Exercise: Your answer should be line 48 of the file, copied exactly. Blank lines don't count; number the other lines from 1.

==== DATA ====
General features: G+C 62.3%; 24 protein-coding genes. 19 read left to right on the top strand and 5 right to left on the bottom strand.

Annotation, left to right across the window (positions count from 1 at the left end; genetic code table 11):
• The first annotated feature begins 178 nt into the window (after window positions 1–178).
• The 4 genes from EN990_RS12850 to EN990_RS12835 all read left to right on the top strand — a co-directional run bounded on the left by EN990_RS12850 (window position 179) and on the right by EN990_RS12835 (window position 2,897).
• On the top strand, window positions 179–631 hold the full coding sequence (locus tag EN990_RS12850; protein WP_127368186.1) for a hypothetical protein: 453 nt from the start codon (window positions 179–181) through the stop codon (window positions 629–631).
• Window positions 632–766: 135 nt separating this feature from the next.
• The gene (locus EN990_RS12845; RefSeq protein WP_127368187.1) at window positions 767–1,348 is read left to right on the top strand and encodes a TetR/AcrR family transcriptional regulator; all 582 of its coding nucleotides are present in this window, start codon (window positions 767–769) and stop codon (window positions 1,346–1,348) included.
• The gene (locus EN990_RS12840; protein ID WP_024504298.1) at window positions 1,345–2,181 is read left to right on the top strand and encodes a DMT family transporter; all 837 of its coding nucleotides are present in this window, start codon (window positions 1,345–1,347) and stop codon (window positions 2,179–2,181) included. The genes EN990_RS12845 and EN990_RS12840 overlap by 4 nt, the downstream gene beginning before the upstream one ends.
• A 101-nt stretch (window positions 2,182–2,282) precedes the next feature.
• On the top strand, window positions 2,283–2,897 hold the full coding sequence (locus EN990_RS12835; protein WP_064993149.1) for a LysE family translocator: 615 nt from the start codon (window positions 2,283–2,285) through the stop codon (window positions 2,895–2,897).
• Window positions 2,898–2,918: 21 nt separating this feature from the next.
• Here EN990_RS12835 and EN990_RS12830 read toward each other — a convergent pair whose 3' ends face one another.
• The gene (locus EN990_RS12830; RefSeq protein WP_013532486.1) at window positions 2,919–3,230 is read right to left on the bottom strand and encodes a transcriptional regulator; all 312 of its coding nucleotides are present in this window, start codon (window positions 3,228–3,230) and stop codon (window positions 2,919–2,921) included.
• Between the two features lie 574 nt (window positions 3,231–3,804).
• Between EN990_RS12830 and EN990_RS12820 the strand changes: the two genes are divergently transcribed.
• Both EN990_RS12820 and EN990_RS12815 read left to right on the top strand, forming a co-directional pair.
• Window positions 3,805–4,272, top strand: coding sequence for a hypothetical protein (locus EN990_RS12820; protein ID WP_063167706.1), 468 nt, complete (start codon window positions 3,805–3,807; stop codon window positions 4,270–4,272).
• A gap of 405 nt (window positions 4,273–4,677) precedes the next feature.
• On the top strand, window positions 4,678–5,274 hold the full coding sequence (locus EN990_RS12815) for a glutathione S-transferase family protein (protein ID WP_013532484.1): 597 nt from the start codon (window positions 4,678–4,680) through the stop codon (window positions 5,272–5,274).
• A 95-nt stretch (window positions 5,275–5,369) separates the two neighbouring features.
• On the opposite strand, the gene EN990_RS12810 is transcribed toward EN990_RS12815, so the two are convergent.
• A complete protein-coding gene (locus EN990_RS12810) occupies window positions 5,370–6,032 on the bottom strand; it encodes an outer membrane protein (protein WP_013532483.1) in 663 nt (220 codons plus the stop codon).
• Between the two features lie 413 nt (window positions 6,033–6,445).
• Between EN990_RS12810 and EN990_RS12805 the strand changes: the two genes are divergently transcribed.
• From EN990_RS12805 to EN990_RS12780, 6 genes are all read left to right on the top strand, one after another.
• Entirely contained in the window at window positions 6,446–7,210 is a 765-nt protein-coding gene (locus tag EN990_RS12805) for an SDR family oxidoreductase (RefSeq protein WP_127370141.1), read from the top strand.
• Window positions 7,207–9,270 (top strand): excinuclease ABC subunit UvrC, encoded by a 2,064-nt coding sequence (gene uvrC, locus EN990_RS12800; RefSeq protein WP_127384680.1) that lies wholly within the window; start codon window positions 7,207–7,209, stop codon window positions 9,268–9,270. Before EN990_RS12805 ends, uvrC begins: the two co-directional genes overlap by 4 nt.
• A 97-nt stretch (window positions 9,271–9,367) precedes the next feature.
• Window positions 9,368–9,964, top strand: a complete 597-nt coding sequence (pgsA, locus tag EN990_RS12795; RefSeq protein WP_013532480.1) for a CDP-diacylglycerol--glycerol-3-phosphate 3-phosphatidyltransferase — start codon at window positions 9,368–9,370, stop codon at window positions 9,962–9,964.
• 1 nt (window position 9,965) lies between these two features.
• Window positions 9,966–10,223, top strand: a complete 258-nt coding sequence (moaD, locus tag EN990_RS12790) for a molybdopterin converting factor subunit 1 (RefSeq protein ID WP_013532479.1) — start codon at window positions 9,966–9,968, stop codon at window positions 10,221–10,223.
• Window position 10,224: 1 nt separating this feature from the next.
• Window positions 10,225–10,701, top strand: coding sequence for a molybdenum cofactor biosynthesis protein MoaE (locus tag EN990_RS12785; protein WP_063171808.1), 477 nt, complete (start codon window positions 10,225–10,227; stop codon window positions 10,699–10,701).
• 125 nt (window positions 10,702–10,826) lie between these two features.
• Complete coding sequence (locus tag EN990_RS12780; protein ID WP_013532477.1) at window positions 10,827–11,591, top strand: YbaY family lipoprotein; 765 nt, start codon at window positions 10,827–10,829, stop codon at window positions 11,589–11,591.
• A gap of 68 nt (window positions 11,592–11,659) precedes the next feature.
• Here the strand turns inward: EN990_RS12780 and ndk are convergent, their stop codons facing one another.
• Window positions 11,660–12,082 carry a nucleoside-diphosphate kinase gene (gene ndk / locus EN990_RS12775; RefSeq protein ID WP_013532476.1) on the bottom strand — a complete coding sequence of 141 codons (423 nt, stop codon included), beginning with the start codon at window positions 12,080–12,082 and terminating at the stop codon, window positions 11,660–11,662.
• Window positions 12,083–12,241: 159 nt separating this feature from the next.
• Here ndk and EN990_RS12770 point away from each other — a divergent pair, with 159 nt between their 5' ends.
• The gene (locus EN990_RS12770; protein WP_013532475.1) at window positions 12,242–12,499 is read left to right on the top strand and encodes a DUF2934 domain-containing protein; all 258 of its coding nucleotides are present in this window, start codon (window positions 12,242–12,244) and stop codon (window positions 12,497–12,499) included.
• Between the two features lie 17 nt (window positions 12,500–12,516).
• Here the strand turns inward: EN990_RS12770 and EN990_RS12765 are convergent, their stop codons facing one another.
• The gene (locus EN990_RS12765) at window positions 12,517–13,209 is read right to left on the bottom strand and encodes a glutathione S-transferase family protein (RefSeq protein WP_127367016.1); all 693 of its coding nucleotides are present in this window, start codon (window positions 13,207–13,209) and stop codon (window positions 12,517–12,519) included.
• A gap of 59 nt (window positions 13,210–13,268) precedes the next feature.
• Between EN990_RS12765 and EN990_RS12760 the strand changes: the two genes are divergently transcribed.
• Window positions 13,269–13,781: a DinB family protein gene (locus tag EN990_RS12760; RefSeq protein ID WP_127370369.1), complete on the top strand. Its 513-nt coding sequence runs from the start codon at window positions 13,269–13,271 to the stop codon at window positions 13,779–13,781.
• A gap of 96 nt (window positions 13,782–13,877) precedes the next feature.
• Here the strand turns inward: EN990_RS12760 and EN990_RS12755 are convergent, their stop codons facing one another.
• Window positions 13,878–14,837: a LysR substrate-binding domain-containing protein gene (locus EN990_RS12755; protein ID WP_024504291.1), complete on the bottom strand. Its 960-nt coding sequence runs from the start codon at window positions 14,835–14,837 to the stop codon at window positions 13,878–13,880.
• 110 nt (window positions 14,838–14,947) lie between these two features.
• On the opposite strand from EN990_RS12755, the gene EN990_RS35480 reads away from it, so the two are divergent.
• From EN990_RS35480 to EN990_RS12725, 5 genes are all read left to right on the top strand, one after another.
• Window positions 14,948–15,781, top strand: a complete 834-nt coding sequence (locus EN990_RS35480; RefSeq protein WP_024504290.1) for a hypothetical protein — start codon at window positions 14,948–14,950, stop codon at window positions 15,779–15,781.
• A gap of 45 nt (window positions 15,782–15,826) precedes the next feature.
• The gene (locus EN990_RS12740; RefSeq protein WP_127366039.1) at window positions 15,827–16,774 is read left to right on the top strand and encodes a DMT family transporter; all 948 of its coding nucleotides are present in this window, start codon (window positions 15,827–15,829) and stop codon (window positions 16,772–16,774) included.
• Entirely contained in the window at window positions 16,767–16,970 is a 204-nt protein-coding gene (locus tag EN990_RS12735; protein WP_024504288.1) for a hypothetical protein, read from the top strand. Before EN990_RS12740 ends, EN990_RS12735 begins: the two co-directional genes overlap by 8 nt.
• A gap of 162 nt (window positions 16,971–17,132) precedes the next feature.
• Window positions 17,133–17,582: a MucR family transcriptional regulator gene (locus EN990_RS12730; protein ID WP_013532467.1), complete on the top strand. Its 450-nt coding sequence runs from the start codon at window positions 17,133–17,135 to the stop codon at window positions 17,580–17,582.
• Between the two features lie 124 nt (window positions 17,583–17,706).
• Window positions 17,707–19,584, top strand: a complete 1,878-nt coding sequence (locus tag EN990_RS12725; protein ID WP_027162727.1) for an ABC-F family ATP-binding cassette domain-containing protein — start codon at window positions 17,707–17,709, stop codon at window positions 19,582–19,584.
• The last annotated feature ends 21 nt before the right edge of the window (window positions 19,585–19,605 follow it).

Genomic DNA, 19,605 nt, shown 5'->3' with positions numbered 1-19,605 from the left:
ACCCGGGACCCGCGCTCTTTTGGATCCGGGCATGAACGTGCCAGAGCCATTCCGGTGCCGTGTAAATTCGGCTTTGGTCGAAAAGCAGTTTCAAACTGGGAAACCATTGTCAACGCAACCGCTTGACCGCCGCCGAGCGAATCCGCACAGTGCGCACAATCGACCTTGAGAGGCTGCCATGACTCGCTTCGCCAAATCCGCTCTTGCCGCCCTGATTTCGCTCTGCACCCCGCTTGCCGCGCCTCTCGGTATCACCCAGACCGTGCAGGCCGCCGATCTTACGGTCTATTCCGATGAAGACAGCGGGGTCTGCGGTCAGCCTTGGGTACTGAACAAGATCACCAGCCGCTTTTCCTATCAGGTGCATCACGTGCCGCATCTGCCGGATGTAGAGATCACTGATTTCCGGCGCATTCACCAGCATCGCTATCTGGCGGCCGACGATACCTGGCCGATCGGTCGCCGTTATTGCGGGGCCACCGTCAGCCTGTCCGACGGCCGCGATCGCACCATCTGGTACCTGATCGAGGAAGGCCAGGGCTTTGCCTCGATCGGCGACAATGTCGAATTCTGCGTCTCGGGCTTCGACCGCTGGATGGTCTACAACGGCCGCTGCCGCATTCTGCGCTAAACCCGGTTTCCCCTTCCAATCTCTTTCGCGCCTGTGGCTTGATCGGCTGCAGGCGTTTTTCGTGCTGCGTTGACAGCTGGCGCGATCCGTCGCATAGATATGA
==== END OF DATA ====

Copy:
• A gap of 96 nt (window positions 13,782–13,877) precedes the next feature.